Jermar Jefferson, Oregon State

Jefferson broke out as a freshman in 2018 with 1,380 yards and 12 touchdowns. An ankle injury slowed him down in 2019. He finished his career by hitting the 100-yard mark in five out of his six games. He is currently listed as the RB8 in DLF’s rookie running back rankings.

At 5-foot-10 and 217 pounds, Jefferson has the size-adjusted speed to become a force. He’s dangerous in the open field and he can chain together moves to make defenders miss. His athleticism will give him chance to become the feature back for his NFL team.

Jaret Patterson, Buffalo

Patterson dismantled the MAC by rushing for over 1,000 yards in just six games. His best game of the season came against Kent State when he rushed for 409 yards and eight touchdowns. Per PFF, he averaged 110.66 yards after contact per game. He’s currently ranked at the RB12 in DLF’s rookie running back rankings.

Javonte Williams, North Carolina

Many people have Williams as a top-three back in this year’s draft class. His 1,140 yards and 19 touchdowns fueled him to own a 26.82 percent dominator. According to PFF, he accumulated 720 yards after contact while forcing 75 missed tackles.

Williams is a bruising three-down back who can run between the tackles and catch the ball out of the backfield. He executes good footwork and can make defenders miss in the open field. He’s a very talented back who has the potential to be the most valuable player from this year’s draft class.

SOPHOMORES

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Breece Hall, Iowa State

Hall is easily one of the top running backs in the nation. He immediately took over as the team’s lead back during his freshman season in 2019. He was the hard and soul of Iowa State’s offense, leading the country with 1,572 rushing yards and 21 touchdowns. Per PFF he averaged 3.34 yards after contact per attempt while avoiding 63 tackles on the season.

Even though he is just now entering his junior season, many believe Hall is pro-ready. He is a stout size-adjusted athlete who has great vision and excellent lateral movement skills. If anything, he’s a reason why dynasty managers should keep a tight grasp on their 2022 first-round rookie picks.

Isaiah Spiller, Texas A&M

Spiller demonstrated his potential during his freshman but turned things on in 2020 when exceeded the 100-yard mark six times. He was one of 14 running backs to rush for more than 1,000 yards. Per PPF, 39.7 percent of his production came from runs resulting in 15 yards or more.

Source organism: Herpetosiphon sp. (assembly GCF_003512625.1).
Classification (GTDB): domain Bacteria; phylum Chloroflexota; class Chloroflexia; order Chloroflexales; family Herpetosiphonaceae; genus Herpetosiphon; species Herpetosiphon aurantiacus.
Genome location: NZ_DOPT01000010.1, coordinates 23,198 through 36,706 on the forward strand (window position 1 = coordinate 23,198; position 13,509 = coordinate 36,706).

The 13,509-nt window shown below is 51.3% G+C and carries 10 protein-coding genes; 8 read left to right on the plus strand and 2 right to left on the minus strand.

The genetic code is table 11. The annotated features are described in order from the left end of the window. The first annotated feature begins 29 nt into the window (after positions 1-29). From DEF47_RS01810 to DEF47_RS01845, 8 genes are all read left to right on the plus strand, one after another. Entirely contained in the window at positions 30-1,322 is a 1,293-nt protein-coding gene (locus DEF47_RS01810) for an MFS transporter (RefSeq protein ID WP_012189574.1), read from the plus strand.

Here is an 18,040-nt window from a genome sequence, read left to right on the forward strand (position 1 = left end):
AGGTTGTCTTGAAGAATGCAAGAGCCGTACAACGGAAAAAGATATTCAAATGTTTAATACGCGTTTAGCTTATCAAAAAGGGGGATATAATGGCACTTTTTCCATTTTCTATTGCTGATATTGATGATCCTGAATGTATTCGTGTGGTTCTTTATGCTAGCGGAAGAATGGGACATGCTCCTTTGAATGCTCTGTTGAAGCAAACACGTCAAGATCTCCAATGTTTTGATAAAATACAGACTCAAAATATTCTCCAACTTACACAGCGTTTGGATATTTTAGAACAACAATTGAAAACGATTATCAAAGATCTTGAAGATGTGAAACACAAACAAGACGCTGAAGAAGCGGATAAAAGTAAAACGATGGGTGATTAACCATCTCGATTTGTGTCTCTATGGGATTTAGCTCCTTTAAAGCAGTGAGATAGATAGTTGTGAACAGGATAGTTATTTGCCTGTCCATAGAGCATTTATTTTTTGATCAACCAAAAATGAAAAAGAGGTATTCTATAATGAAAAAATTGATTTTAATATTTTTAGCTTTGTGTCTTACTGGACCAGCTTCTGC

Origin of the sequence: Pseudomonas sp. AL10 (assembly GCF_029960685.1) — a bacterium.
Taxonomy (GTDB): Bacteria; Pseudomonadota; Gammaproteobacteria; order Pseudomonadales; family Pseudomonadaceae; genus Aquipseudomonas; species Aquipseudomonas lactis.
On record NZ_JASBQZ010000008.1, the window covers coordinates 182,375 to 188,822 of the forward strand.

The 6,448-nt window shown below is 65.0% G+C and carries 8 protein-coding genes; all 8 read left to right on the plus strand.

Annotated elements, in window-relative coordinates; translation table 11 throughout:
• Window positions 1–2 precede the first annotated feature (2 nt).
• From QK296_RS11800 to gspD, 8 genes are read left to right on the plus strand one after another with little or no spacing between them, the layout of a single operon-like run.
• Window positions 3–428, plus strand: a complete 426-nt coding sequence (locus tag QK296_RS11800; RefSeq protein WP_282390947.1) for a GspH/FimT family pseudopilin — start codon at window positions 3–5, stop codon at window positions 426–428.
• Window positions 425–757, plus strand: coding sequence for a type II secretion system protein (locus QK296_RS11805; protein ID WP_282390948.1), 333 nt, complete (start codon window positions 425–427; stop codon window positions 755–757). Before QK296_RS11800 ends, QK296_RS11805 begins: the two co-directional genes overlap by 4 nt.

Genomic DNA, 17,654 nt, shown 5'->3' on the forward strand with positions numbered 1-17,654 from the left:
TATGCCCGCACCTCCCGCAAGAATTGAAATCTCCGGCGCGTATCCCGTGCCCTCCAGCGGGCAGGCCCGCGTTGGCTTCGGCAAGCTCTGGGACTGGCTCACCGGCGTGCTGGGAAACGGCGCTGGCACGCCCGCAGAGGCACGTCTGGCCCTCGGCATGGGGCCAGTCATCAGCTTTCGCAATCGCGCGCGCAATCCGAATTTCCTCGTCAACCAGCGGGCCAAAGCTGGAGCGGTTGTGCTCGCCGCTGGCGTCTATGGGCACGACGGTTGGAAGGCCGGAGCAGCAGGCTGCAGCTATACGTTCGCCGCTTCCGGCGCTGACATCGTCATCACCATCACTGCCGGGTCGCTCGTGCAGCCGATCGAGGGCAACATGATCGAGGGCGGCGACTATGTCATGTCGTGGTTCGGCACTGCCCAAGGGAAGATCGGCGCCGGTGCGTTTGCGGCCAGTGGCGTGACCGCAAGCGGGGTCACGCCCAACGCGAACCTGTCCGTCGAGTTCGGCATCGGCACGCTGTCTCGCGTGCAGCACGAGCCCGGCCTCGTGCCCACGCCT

He is another running back dynasty managers will be eager to draft in the 2022 draft class. Spiller has superb contact balance. He’s very powerful at the point of contact and has enough speed and agility to eat chunks of yards in the open field.

Kyren Williams, Notre Dame

Williams came out of nowhere to rush for 1,125 yards and 13 touchdowns as the lead back for the Fighting Irish. He produced a 27.94 percent dominator rating while owning a 29.17 percent share of Notre Dame’s offensive touchdowns. Another season with high-end production and Williams will be in the driver’s seat to being one of the top running backs selected in rookie drafts in 2022.

FRESHMAN

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Deuce Vaughn, Kansas State

Vaughn’s receiving production allowed him to own 31.89 percent market share of the team’s offensive production. He led the team in both rushing and receiving. His receiving numbers accounted for 23.37 percent of Kansas State’s passing output. Vaughn is a smaller back who is very shifty. He will remind you of Darren Sproles who also carried the rock for Kansas State.

Tank Bigsby, Auburn

The diaper dandy from the 2020 freshman class is Tank Bigsby. He played like a grown man, running through the opposition with a blend of power and speed. If you watched his high school tape, you knew the five-star recruit was going to transition into something special.

Bigsby is a powerful runner who likes to run through defenders to pass the time. He also executes very smooth footwork and has enough burst to wreak havoc in the open field. Everyone will be monitoring him next season to see if he will grow into one of the top running backs in the country.

Frank Gore Jr, Southern Miss.

Gore is the son of the immortal Frank Gore. He rushed 708 yards and two touchdowns this season. Per PFF he managed to avoid 43 tackles and averaged 3.65 yards after contact per attempt. He’s not considered a mega-talent, but he’s a player to watch since he does have the NFL bloodlines.

Bijan Robinson, Texas

Robinson broke out at the end of the 2020 season which is the reason why he only recorded an 18.91 percent market share of the Longhorn’s offensive production. He might already be the best running back in college football. We are talking about a Saquon Barkley-esque talent.

We have two more years to watch Robinson light up the scoreboard in Texas. He has the burst, power, and speed to be a difference-maker at the next level. On top of that, he’s very dangerous catching the ball out of the backfield. I’m excited to watch his development during the next couple of years.

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2020 College Market Share Report: Running Backs